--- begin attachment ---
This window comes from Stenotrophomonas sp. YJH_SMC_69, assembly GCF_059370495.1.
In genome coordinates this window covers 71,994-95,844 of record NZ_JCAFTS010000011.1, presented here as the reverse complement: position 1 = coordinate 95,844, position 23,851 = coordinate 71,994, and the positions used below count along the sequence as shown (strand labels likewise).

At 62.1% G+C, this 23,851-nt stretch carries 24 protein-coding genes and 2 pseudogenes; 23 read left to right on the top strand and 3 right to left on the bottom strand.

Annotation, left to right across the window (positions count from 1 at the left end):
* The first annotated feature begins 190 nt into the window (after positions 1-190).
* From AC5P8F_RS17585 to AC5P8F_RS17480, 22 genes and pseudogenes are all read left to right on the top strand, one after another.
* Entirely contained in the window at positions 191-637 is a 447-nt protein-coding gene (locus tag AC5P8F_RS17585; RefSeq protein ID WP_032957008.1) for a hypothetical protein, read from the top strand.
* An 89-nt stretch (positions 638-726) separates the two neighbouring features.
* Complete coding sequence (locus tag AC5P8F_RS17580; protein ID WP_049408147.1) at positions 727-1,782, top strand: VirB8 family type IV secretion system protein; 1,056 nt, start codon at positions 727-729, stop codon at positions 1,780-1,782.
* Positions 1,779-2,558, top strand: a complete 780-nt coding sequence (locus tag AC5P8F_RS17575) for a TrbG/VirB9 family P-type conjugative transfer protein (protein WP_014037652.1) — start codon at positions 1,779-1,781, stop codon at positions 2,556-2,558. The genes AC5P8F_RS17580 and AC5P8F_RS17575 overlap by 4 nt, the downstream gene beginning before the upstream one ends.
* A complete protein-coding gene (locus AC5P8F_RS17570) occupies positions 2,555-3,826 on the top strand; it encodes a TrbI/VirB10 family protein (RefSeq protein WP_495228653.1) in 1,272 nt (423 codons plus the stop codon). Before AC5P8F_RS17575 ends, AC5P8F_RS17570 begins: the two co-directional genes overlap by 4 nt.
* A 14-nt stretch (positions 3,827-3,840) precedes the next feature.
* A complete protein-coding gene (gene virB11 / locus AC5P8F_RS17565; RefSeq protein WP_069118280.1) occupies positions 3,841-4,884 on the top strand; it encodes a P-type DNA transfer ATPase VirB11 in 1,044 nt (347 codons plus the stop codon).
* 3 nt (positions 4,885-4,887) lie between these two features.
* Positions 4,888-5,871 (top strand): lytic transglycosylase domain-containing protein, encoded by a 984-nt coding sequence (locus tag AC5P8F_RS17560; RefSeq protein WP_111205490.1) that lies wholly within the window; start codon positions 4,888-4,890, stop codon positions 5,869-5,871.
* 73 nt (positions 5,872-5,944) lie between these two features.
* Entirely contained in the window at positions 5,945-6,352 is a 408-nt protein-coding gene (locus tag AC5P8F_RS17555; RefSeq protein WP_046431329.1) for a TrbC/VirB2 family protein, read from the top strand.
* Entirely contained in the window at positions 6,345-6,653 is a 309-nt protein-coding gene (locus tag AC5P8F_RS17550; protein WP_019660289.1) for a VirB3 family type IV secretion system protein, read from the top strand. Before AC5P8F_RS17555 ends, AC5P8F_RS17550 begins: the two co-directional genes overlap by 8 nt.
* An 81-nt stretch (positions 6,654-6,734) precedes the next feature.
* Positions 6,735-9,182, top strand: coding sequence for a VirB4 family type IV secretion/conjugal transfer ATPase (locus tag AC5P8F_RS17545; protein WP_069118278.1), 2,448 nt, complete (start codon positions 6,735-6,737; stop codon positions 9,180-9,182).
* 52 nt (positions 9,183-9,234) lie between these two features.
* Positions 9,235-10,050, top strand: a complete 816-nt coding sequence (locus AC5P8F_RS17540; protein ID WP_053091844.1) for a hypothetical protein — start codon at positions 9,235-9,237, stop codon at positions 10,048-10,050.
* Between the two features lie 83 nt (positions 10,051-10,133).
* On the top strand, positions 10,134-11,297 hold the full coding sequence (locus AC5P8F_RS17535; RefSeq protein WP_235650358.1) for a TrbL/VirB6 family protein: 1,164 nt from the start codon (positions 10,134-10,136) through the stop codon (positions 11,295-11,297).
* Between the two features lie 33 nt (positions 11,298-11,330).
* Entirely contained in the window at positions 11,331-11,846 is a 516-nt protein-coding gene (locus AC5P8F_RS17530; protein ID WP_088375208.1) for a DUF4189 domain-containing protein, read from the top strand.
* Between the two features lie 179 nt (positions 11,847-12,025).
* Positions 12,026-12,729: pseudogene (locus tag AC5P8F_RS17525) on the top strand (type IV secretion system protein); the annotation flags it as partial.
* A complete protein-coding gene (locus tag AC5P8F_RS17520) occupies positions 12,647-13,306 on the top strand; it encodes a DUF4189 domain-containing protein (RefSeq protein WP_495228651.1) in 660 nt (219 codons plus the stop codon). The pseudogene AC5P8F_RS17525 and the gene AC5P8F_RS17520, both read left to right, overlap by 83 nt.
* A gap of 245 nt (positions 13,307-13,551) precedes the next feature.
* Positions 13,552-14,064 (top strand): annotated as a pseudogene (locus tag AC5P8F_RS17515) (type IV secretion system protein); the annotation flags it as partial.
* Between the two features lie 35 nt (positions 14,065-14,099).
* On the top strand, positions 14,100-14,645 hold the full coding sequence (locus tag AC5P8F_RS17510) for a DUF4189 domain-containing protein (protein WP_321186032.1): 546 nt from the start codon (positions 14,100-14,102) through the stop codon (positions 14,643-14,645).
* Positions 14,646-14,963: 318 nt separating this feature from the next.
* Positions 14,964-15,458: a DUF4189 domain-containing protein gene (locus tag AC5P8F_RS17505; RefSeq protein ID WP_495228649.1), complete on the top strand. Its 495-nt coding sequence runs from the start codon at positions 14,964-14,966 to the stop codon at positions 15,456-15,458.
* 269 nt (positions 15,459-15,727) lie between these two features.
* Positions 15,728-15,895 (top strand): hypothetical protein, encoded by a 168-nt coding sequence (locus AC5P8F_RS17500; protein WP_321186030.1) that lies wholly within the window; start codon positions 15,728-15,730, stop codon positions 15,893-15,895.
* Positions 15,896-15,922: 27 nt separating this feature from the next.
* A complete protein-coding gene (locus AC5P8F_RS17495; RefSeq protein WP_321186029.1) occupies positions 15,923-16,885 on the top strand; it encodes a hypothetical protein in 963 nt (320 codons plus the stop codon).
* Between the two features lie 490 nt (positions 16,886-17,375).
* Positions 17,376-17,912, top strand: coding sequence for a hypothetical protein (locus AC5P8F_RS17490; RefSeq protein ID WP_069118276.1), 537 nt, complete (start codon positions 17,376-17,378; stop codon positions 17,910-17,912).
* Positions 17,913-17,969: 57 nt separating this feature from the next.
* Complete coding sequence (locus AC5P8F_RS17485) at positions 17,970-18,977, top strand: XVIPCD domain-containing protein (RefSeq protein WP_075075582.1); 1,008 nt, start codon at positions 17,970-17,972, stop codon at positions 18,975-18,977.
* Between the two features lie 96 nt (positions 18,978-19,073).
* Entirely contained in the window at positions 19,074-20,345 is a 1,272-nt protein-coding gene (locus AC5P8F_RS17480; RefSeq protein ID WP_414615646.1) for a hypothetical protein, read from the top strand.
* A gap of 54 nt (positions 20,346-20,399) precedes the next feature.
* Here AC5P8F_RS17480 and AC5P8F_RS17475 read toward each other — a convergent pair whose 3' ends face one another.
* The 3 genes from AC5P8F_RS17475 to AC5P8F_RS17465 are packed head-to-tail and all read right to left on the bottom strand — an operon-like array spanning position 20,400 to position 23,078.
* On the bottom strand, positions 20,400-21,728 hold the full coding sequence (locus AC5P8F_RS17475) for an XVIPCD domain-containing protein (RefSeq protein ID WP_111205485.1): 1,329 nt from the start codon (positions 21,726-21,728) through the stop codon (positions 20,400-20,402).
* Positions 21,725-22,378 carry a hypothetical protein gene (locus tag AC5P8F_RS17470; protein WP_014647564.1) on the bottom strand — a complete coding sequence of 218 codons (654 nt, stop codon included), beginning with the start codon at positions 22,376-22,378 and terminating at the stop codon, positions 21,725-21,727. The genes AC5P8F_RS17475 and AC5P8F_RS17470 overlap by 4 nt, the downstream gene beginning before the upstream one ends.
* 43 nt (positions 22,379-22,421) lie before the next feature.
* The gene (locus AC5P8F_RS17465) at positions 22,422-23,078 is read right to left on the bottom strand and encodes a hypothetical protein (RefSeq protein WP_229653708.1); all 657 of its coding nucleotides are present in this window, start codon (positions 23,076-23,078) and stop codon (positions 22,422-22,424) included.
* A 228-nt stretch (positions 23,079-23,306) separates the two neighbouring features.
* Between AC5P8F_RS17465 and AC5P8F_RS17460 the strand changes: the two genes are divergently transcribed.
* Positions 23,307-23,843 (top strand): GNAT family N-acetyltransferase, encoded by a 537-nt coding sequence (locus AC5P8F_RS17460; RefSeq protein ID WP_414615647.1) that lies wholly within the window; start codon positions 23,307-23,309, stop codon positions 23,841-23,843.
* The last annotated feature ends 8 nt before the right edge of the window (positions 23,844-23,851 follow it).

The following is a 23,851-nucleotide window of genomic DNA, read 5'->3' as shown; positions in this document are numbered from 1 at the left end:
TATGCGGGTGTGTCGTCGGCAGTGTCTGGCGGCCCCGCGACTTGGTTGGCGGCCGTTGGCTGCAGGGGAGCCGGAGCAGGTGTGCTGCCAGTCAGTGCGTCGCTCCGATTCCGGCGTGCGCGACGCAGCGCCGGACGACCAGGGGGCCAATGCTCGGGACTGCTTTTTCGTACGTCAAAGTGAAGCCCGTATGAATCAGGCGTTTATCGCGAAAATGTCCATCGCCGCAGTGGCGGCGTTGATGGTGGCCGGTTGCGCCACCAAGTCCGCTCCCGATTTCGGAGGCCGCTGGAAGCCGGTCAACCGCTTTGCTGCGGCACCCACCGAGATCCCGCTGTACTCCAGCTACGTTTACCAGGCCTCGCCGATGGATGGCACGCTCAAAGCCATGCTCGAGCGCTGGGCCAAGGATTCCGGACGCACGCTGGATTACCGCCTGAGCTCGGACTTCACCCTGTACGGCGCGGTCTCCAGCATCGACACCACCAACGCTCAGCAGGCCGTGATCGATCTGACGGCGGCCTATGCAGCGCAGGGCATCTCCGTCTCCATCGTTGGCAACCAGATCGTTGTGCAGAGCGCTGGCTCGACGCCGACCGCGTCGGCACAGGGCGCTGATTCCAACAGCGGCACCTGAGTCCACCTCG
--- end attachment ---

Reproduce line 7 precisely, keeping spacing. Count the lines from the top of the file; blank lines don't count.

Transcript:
* Entirely contained in the window at positions 191-637 is a 447-nt protein-coding gene (locus tag AC5P8F_RS17585; RefSeq protein ID WP_032957008.1) for a hypothetical protein, read from the top strand.